Whilst the battle to fund Big Ben’s restoration and sound the bells to celebrate ‘Brexit day’ on 31st January continues, those in the know will tell you that this represents the first (and arguably easiest) stage of withdrawing from the EU.
Next comes the delicate and potentially problematic trade negotiations, which are now likely to commence in March and following the UK’s initial withdrawal from the single bloc. This will allow nine short months in which to negotiate a comprehensive free trade agreement, which will optimise revenues and minimise damaging bureaucracy.
The latter point is interesting, not least because Brexit was partially sold on the premise that leaving the EU would minimise bureaucracy and red tape for businesses that trade across international borders. We’ll address this further below, while asking how international firms can beat bureaucracy in the current economic climate.
Leaving the EU – Will This Make it Easier for UK Firms to Operate Internationally?
In general terms, bureaucracy is thought to hinder commercial growth and business development, thanks primarily to the imposition of complex trading directives, excess paperwork and unnecessary administration costs.
Make no mistake; bureaucracy is often presented as being synonymous with the EU, and leaving was promoted as an excellent way of negating this and making it easier to trade internationally.
The issue with this assertion is that it fails to account for the fact that various UK firms will still need to trade with EU members states and customers post-Brexit, creating a scenario where they will have to comply with more stringent rules and barriers as entities from a ‘third country’.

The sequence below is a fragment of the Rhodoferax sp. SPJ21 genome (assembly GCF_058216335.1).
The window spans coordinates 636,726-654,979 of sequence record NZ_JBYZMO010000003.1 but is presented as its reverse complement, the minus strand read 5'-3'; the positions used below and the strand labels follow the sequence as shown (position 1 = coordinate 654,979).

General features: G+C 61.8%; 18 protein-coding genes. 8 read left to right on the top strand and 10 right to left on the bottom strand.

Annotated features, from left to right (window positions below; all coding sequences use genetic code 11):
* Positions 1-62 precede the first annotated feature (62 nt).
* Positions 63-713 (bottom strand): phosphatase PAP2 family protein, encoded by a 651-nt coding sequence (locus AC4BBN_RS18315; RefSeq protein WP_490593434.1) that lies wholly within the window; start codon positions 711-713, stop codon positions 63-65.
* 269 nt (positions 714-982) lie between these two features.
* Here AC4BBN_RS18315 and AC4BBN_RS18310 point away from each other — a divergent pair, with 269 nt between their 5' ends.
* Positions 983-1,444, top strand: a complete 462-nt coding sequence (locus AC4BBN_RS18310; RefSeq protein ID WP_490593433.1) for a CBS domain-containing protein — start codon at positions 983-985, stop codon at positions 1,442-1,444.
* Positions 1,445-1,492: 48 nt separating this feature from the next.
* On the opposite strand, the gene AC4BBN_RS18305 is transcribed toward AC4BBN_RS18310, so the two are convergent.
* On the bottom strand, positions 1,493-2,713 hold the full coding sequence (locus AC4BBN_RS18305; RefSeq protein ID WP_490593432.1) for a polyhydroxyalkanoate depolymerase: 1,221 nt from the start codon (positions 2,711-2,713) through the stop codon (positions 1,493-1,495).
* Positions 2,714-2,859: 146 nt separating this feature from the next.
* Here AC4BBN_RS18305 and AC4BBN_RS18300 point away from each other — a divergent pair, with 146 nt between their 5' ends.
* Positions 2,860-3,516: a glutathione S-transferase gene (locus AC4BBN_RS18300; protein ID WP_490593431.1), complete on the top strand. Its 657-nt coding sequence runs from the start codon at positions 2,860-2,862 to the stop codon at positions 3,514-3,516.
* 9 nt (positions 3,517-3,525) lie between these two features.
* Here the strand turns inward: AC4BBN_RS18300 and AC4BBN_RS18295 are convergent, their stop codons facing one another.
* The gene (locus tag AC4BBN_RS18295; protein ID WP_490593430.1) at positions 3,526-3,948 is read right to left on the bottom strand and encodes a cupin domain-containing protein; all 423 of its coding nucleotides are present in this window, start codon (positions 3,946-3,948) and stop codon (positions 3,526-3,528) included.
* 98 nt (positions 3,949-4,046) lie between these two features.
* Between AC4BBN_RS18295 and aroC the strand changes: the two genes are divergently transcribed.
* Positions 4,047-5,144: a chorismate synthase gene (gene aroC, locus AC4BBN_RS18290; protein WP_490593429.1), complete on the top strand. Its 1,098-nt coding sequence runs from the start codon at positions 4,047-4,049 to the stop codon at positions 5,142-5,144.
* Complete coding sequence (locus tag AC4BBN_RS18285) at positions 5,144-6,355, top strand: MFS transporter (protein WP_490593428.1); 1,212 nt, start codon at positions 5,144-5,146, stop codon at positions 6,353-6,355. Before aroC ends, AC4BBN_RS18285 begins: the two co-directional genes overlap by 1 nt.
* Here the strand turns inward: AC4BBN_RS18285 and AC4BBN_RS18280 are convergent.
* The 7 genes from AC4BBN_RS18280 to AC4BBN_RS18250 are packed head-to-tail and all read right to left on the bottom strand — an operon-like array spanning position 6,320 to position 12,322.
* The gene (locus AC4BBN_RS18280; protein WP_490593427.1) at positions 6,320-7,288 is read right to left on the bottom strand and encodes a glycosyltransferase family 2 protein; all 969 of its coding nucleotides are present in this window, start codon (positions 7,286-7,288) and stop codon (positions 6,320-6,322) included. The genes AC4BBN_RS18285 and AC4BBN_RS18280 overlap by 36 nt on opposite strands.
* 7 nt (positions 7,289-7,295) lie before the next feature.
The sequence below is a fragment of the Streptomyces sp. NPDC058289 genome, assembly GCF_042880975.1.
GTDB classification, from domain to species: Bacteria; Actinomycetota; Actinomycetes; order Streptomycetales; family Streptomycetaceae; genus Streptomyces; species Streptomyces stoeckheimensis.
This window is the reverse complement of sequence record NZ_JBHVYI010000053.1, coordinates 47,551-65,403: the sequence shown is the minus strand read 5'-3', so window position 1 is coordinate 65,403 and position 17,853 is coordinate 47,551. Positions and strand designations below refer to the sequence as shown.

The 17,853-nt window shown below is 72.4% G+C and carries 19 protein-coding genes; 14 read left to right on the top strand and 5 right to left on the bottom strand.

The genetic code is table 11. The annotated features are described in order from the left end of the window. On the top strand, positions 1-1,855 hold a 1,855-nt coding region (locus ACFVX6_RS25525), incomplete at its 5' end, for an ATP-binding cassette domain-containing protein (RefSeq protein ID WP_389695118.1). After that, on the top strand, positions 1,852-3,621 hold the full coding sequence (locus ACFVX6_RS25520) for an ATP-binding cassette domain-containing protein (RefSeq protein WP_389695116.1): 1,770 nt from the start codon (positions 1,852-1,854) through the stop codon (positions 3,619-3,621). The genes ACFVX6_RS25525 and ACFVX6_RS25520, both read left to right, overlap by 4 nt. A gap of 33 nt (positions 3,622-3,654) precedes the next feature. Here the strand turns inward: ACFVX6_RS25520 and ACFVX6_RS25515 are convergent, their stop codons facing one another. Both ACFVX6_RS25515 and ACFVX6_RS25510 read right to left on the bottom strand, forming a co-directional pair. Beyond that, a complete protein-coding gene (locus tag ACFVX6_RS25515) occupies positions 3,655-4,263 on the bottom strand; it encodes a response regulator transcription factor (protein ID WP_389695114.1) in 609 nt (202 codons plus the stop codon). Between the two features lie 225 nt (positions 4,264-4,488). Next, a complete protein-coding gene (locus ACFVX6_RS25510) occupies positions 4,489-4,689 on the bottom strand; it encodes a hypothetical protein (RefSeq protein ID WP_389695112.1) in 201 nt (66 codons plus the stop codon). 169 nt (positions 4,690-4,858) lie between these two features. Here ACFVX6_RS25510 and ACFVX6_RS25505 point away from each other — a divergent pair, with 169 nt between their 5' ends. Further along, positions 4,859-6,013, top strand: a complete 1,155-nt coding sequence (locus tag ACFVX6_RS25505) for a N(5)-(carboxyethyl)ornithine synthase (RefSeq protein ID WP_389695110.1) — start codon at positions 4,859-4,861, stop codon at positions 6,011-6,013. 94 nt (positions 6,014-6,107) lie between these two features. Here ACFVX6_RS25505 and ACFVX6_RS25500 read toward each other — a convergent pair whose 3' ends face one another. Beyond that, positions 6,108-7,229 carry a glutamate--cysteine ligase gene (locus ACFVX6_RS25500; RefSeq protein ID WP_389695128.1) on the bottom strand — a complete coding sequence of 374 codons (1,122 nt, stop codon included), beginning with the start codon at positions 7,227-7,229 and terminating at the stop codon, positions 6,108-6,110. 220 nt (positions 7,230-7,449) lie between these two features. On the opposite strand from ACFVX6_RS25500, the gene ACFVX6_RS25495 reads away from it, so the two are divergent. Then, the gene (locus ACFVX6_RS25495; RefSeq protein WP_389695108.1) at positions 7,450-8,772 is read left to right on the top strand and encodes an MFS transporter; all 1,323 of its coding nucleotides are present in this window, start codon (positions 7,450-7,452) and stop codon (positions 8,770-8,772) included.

One of the biggest issues is the fact that the EU has made the maintenance of the so-called ‘Level Playing Field’ (which refers to the idea of preventing a third country like the UK from undercutting the single bloc in areas such as employment, environmental and taxation laws) a prerequisite of any future trade arrangements.
Adhering to this will require the UK to adopt a similar regulatory framework to that of the EU while also encumbering firms with additional bureaucracy, creating a lose-lose scenario which will frustrate British firms.
However, failing to follow this rule could completely scupper a free trade deal and see the UK revert to prohibitive WTO trading terms, creating even further bureaucracy in the form of excessive tariffs.
How Can Businesses Beat Bureaucracy in the Current Climate?
This is worrying for UK firms that trade with the EU, while it may also be concerning for those that also want to expand into non-EU markets (even in a supposedly positive post-Brexit marketplace).
We should also note that companies already have to deal with significant bureaucracy in every aspect of their operations. For example, signing off on a simple business loan and providing direct funding can require up to 30 signatures in some instances, and this doesn’t involve even a semblance of international trade.
Fortunately, there are ways in which firms can reduce bureaucracy in the current economic climate. Firstly, you should consider liaising with a professional risk management company like RSM, who can analyse your businesses standing and identify the economic and social factors (such as Brexit) which may impact on short and mid-term growth.
It’s also arguable that artificial intelligence (AI) can help in the battle to beat international bureaucracy, even by helping to maintain uniformity and controls while speeding up commercial administrative tasks.
This is definitely a space to watch in the future, particularly in the UK as the post-Brexit landscape continues to take shape. The good news is that businesses have the tools at their disposal to cope with rising levels of bureaucracy, regardless of our nation’s future trading arrangements with the EU.